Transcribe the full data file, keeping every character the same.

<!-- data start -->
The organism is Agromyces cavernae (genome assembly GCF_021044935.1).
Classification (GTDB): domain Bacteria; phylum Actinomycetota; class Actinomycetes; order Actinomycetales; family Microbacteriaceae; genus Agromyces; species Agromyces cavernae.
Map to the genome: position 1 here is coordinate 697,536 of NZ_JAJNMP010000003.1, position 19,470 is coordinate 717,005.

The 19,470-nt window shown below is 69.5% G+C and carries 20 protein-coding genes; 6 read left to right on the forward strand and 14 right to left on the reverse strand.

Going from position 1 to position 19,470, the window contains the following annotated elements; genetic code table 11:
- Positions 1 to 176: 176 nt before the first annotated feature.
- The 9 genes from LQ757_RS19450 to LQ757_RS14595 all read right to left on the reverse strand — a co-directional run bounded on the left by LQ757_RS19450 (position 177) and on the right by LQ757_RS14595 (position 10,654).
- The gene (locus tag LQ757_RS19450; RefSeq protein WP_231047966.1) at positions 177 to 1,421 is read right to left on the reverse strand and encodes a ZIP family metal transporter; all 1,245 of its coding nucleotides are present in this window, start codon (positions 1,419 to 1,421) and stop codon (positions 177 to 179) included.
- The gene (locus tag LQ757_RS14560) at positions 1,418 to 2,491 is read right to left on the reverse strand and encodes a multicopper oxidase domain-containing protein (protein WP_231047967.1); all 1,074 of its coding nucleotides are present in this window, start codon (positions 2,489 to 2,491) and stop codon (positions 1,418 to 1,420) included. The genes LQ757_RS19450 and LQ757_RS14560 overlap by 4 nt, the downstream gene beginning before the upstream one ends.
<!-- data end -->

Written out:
The organism is Agromyces cavernae (genome assembly GCF_021044935.1).
Classification (GTDB): domain Bacteria; phylum Actinomycetota; class Actinomycetes; order Actinomycetales; family Microbacteriaceae; genus Agromyces; species Agromyces cavernae.
Map to the genome: position 1 here is coordinate 697,536 of NZ_JAJNMP010000003.1, position 19,470 is coordinate 717,005.

The 19,470-nt window shown below is 69.5% G+C and carries 20 protein-coding genes; 6 read left to right on the forward strand and 14 right to left on the reverse strand.

Going from position 1 to position 19,470, the window contains the following annotated elements; genetic code table 11:
- Positions 1 to 176: 176 nt before the first annotated feature.
- The 9 genes from LQ757_RS19450 to LQ757_RS14595 all read right to left on the reverse strand — a co-directional run bounded on the left by LQ757_RS19450 (position 177) and on the right by LQ757_RS14595 (position 10,654).
- The gene (locus tag LQ757_RS19450; RefSeq protein WP_231047966.1) at positions 177 to 1,421 is read right to left on the reverse strand and encodes a ZIP family metal transporter; all 1,245 of its coding nucleotides are present in this window, start codon (positions 1,419 to 1,421) and stop codon (positions 177 to 179) included.
- The gene (locus tag LQ757_RS14560) at positions 1,418 to 2,491 is read right to left on the reverse strand and encodes a multicopper oxidase domain-containing protein (protein WP_231047967.1); all 1,074 of its coding nucleotides are present in this window, start codon (positions 2,489 to 2,491) and stop codon (positions 1,418 to 1,420) included. The genes LQ757_RS19450 and LQ757_RS14560 overlap by 4 nt, the downstream gene beginning before the upstream one ends.